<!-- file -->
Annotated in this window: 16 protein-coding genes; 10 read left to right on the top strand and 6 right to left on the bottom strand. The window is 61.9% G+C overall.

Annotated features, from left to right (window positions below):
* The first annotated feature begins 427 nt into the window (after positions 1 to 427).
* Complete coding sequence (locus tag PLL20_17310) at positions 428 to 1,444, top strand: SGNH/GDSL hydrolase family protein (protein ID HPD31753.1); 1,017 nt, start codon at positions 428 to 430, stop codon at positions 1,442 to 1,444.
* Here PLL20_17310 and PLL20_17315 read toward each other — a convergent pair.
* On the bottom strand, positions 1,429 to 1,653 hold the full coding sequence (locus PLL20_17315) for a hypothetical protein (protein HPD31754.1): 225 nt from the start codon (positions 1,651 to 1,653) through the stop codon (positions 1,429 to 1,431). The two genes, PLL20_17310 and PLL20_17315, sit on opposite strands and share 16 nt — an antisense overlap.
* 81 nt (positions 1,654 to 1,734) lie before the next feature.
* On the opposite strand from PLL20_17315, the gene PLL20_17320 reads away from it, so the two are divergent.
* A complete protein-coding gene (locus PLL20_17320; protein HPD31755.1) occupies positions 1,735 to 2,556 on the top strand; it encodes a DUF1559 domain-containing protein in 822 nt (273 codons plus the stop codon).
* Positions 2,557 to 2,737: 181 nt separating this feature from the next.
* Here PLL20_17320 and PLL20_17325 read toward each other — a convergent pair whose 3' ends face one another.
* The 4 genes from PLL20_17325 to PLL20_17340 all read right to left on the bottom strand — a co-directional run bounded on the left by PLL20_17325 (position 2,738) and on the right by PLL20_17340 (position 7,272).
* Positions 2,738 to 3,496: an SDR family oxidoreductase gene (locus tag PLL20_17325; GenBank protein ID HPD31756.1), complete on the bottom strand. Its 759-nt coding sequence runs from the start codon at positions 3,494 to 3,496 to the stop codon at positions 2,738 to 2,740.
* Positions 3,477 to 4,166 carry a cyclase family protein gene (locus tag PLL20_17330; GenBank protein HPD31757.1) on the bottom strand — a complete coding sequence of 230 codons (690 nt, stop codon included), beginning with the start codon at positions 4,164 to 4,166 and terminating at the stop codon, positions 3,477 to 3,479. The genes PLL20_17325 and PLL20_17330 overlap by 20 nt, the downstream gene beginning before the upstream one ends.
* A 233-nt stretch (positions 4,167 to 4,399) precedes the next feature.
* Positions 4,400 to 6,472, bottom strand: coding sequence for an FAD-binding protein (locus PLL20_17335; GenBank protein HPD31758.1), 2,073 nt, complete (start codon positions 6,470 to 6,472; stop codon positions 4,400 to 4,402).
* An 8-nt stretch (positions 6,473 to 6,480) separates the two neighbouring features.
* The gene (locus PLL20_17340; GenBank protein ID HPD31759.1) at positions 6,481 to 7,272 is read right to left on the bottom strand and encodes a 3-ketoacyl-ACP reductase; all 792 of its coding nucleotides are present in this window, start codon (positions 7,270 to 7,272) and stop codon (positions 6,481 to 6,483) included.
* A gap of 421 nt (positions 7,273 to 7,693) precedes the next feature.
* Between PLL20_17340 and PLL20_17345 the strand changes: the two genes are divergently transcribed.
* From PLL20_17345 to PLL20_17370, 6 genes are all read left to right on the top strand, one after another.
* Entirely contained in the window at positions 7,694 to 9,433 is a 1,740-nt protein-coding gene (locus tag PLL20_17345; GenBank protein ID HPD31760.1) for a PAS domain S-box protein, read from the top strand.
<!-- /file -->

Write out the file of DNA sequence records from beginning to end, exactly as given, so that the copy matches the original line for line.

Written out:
Annotated in this window: 16 protein-coding genes; 10 read left to right on the top strand and 6 right to left on the bottom strand. The window is 61.9% G+C overall.

Annotated features, from left to right (window positions below):
* The first annotated feature begins 427 nt into the window (after positions 1 to 427).
* Complete coding sequence (locus tag PLL20_17310) at positions 428 to 1,444, top strand: SGNH/GDSL hydrolase family protein (protein ID HPD31753.1); 1,017 nt, start codon at positions 428 to 430, stop codon at positions 1,442 to 1,444.
* Here PLL20_17310 and PLL20_17315 read toward each other — a convergent pair.
* On the bottom strand, positions 1,429 to 1,653 hold the full coding sequence (locus PLL20_17315) for a hypothetical protein (protein HPD31754.1): 225 nt from the start codon (positions 1,651 to 1,653) through the stop codon (positions 1,429 to 1,431). The two genes, PLL20_17310 and PLL20_17315, sit on opposite strands and share 16 nt — an antisense overlap.
* 81 nt (positions 1,654 to 1,734) lie before the next feature.
* On the opposite strand from PLL20_17315, the gene PLL20_17320 reads away from it, so the two are divergent.
* A complete protein-coding gene (locus PLL20_17320; protein HPD31755.1) occupies positions 1,735 to 2,556 on the top strand; it encodes a DUF1559 domain-containing protein in 822 nt (273 codons plus the stop codon).
* Positions 2,557 to 2,737: 181 nt separating this feature from the next.
* Here PLL20_17320 and PLL20_17325 read toward each other — a convergent pair whose 3' ends face one another.
* The 4 genes from PLL20_17325 to PLL20_17340 all read right to left on the bottom strand — a co-directional run bounded on the left by PLL20_17325 (position 2,738) and on the right by PLL20_17340 (position 7,272).
* Positions 2,738 to 3,496: an SDR family oxidoreductase gene (locus tag PLL20_17325; GenBank protein ID HPD31756.1), complete on the bottom strand. Its 759-nt coding sequence runs from the start codon at positions 3,494 to 3,496 to the stop codon at positions 2,738 to 2,740.
* Positions 3,477 to 4,166 carry a cyclase family protein gene (locus tag PLL20_17330; GenBank protein HPD31757.1) on the bottom strand — a complete coding sequence of 230 codons (690 nt, stop codon included), beginning with the start codon at positions 4,164 to 4,166 and terminating at the stop codon, positions 3,477 to 3,479. The genes PLL20_17325 and PLL20_17330 overlap by 20 nt, the downstream gene beginning before the upstream one ends.
* A 233-nt stretch (positions 4,167 to 4,399) precedes the next feature.
* Positions 4,400 to 6,472, bottom strand: coding sequence for an FAD-binding protein (locus PLL20_17335; GenBank protein HPD31758.1), 2,073 nt, complete (start codon positions 6,470 to 6,472; stop codon positions 4,400 to 4,402).
* An 8-nt stretch (positions 6,473 to 6,480) separates the two neighbouring features.
* The gene (locus PLL20_17340; GenBank protein ID HPD31759.1) at positions 6,481 to 7,272 is read right to left on the bottom strand and encodes a 3-ketoacyl-ACP reductase; all 792 of its coding nucleotides are present in this window, start codon (positions 7,270 to 7,272) and stop codon (positions 6,481 to 6,483) included.
* A gap of 421 nt (positions 7,273 to 7,693) precedes the next feature.
* Between PLL20_17340 and PLL20_17345 the strand changes: the two genes are divergently transcribed.
* From PLL20_17345 to PLL20_17370, 6 genes are all read left to right on the top strand, one after another.
* Entirely contained in the window at positions 7,694 to 9,433 is a 1,740-nt protein-coding gene (locus tag PLL20_17345; GenBank protein ID HPD31760.1) for a PAS domain S-box protein, read from the top strand.